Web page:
To report incidence and relevance of positive intraoperative total hip replacement (THR) bacterial cultures taken at the time of surgical closure in dogs having unilateral THR.

Study design

Retrospective case series.


Dogs (n = 100) with cemented (CFX), cementless (BFX), or hybrid THR.


Medical records (January 2007–March 2010) of dogs that had THR were reviewed. Signalment, type and side of THR, concurrent surgery, operative and anesthetic times, intraoperative coxofemoral closing (CC) bacterial culture results, organism cultured, duration of postoperative antibiotic administration, physical examination findings at 3 weeks, 3 months, and at 6 months to 1 year after surgery, radiographic findings at 3 months and between 6 months and 1 year after surgery, and incidence of complications were retrieved.


There was a significant difference in duration of surgery between CC culture negative and CC culture positive groups (103.27 minutes versus 122.50 minutes, respectively, P < .038) and in total anesthetic time between CC culture negative and culture positive groups (165.20 minutes versus 189.50 minutes, respectively, P < .038). There was no significant difference between CC culture negative and culture positive groups for median age (30 months versus 39 months, respectively, P < .75), median weight (36.91 kg versus 35.68 kg, respectively, P < .61), median clinical signs (4 months versus 3.5 months, respectively, P < .65), sex (males 44.32% versus females 25.00%, respectively, P < .20), laterality (left 55.68% versus right 50.00%, respectively, P < .71), concurrent surgery (extracapsular lateral imbrication/medial patella luxation/lateral patella luxation [ECLI/MPL/LPL] 22.73% versus none 25.00%, respectively, P < 1.00), and THR type (hybrid 17.05% versus 25.00% respectively; CFX 60.23% versus 75.0%; BFX 22.73% versus 0.0%; Fisher's exact test P < .17).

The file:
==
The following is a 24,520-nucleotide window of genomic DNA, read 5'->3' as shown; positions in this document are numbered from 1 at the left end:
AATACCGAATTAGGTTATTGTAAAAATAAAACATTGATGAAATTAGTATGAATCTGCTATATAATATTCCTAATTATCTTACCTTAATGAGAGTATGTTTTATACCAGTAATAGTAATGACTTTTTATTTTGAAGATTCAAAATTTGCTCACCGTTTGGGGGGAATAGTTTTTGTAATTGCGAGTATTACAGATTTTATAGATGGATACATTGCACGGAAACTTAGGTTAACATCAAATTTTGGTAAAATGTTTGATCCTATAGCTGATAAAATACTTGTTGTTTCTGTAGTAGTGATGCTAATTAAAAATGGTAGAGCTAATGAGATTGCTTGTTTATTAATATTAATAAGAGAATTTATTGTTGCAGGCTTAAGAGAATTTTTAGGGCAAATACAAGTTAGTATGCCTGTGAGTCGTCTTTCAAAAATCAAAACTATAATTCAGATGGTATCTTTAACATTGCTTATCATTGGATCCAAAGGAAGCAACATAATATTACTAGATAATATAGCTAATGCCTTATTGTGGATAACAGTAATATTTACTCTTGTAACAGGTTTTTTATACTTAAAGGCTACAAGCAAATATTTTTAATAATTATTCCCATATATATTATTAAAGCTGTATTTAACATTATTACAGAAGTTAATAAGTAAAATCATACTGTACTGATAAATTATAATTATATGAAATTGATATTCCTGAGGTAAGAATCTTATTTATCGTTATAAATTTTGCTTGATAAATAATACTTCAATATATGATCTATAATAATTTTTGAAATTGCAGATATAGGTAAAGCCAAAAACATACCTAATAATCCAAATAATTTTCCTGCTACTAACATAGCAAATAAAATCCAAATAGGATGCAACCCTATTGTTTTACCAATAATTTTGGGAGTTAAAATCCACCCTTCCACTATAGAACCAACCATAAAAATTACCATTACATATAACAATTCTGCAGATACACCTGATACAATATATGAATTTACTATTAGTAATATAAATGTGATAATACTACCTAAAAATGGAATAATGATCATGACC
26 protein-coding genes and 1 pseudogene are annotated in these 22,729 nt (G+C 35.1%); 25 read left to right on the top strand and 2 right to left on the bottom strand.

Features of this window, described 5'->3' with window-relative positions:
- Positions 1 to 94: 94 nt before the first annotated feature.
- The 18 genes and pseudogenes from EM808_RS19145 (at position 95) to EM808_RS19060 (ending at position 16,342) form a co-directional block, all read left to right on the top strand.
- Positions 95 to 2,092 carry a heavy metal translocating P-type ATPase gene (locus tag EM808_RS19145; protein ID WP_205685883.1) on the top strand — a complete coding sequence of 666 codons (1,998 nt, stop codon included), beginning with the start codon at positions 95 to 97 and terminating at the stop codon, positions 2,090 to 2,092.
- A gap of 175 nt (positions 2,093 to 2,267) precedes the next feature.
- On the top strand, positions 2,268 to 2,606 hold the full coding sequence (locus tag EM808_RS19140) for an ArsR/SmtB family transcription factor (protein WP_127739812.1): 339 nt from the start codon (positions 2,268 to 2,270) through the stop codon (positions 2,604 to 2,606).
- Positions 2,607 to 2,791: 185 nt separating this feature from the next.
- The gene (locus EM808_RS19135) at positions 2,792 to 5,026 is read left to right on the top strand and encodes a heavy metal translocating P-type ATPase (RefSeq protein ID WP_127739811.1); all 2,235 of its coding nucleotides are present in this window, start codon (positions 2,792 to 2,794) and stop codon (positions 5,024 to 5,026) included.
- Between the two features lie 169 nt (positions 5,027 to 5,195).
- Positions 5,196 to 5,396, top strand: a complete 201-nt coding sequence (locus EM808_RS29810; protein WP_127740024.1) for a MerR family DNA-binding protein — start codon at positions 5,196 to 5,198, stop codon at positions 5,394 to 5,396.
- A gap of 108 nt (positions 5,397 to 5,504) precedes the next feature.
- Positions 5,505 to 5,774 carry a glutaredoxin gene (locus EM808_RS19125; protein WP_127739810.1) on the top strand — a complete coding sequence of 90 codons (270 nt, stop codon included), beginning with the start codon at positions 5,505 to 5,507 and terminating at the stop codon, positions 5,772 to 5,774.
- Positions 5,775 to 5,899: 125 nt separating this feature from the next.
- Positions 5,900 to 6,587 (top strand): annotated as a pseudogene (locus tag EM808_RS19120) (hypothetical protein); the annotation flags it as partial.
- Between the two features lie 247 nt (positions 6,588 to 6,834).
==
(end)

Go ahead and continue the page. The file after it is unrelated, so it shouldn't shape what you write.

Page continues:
Surgical and anesthetic duration were significantly associated with positive CC culture results. Positive CC culture results were not associated with adverse results at 3 months and at 6-month to 1-year follow-up evaluation.